FRISCO, Texas – The bye week brings time for reflection, projections, and most importantly, a little more sleep. After digesting these see-saw first seven games, I've got three players with varying roles who will be pivotal to the Cowboys' stretch run.
Michael Gallup got more comfortable as his rookie season wore on, and Tony Pollard looks headed that way, too.
Different positions, I know. And Pollard's role is somewhat tied to score and circumstance behind star running back Ezekiel Elliott, particularly as a rusher.
Pollard played 20 offensive snaps last Sunday, his highest total since the Cowboys' last blowout win. Nearly half were carries (8 for 28 yards) spelling Elliott, just as he did in the 31-6 win over Miami.
But we also saw Elliott and Pollard on the field at the same time for five snaps (by my count) against the Eagles. Pollard lined up out wide and in the backfield, posing a threat as a receiver or jet-sweep runner. And when Elliott's not in the game, the rookie has debunked his college tag as a gadget rusher, willingly pounding the ball between the tackles.
The Cowboys love how Pollard has handled all his assignments since camp, including pass protection and special teams. And he adds another layer of versatility for offensive coordinator Kellen Moore.
"He's growing every week," head coach Jason Garrett said. "He's got a chance to be a really good player for us."
Randall Cobb is on the verge of a breakout game.
Cobb currently ranks fifth on the team with 19 catches for 239 yards and one touchdown. (A sore back kept him out of the Cowboys' loss to the Jets.) That's a 43-catch season pace, slightly higher than his 38-catch season for the Packers last year in nine appearances.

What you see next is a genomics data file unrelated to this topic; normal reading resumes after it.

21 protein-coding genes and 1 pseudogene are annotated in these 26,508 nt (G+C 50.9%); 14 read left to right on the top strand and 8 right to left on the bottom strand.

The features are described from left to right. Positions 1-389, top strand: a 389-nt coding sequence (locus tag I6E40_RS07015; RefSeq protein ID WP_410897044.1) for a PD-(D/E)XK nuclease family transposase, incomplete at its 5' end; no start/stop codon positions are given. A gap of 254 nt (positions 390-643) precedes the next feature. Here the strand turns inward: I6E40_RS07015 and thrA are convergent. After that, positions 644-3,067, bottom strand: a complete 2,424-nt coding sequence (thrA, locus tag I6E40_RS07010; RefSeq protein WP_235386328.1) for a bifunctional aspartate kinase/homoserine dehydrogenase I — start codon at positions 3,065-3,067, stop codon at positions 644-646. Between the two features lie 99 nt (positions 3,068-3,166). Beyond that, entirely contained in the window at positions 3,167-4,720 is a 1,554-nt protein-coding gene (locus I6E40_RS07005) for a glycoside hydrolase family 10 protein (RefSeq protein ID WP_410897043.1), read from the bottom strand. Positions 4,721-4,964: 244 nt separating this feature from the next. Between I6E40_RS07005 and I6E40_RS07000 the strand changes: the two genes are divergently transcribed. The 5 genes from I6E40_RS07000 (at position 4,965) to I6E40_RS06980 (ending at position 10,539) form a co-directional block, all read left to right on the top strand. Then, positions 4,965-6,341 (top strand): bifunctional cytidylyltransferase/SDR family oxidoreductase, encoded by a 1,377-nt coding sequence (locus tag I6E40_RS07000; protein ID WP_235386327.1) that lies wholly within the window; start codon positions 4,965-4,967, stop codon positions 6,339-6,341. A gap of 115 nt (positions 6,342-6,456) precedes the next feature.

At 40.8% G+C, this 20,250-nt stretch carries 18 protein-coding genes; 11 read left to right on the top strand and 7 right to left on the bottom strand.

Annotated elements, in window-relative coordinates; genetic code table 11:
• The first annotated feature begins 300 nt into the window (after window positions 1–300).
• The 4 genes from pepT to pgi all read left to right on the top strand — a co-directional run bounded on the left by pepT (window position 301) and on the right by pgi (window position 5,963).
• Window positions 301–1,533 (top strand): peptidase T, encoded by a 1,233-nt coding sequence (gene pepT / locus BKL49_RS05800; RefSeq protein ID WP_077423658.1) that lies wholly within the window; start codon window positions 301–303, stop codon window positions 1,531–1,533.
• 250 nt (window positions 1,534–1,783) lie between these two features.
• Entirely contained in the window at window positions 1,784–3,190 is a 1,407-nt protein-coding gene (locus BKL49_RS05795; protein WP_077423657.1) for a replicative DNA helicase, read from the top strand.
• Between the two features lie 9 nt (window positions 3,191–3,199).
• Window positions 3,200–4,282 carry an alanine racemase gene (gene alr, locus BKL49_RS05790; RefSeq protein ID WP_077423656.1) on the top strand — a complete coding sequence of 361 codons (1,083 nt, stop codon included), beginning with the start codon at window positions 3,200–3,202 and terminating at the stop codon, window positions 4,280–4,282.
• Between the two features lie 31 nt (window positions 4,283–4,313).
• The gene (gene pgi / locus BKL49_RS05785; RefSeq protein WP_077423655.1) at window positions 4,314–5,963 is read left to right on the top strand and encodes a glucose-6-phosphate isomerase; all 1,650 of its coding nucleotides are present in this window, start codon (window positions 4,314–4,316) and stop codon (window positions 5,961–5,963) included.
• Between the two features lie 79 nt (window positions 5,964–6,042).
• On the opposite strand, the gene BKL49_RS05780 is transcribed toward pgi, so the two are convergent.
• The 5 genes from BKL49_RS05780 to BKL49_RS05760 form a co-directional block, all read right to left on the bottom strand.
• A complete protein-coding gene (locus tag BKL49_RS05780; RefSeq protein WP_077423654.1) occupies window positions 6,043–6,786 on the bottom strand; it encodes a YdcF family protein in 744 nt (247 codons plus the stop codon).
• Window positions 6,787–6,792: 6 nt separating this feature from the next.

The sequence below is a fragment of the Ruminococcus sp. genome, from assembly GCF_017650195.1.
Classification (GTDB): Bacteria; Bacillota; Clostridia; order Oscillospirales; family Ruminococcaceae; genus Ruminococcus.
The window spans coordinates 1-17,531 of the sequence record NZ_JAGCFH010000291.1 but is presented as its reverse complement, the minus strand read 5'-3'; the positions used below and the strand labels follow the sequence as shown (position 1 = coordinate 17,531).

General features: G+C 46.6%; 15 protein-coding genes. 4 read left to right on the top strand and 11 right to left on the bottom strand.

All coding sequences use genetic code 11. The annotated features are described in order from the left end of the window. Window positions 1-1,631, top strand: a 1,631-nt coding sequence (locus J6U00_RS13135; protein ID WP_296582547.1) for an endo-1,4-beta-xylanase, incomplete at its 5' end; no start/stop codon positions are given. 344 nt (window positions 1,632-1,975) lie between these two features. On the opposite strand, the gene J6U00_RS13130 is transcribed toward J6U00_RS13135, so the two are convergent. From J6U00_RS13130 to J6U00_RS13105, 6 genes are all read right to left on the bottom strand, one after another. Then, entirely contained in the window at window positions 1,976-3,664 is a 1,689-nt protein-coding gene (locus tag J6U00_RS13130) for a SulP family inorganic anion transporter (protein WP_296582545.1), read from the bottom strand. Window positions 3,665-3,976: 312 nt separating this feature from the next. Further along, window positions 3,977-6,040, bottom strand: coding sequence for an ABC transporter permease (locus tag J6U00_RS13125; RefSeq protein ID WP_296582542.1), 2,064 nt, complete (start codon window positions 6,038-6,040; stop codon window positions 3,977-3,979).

But, with so many options on offense, Cobb doesn't have to be a high-volume receiver here. And, as always, stats are a little misleading. He and quarterback Dak Prescott have just missed on a few big plays: a would-be touchdown in the first quarter against the Saints; a would-be key third down conversion driving near midfield later that game; a 74-yard touchdown catch nullified by penalty against the Dolphins. He also got stopped just before the goal line on a 15-yard catch Sunday – the offense scored a play later.
Cobb has brought a strong veteran presence to the locker room. He's still a dangerous player working from the slot. And he's also quite familiar with three of the Cowboys' nine remaining opponents, having played the Vikings, Lions and Bears twice a year in the past. The best could be yet to come.
I Have No Idea…
if there's a better locker room interview in the league than DeMarcus Lawrence, but he was the best defensive player on the field against the Eagles.
Last Friday, Lawrence made headlines when he took exception to Doug Pederson's quasi-guarantee earlier in the week. Then he went out and won his matchup against the Eagles' talented right tackle Lane Johnson.
Philly mostly left Johnson alone against Lawrence, using a tight end as an extra blocker on only five plays (by my count) and keeping a running back in to protect for a series in the second half. Lawrence's strip-sack swung momentum for good in the first quarter, but he routinely reached the backfield and had two tackles for loss.
Much was made of his sack total through the first six games (2.5 compared to 5.5 last year). No one has higher expectations than Lawrence does. Few players are doubled, or screened against, more than he is. And, as he referenced early in the season, it's taken him a little time to refine his pad level and technique after missing basically the entire offseason and training camp due to shoulder surgery.
The effort is always there. And the Eagles game reinforced that the Pro Bowl pass rusher is very much a force up front.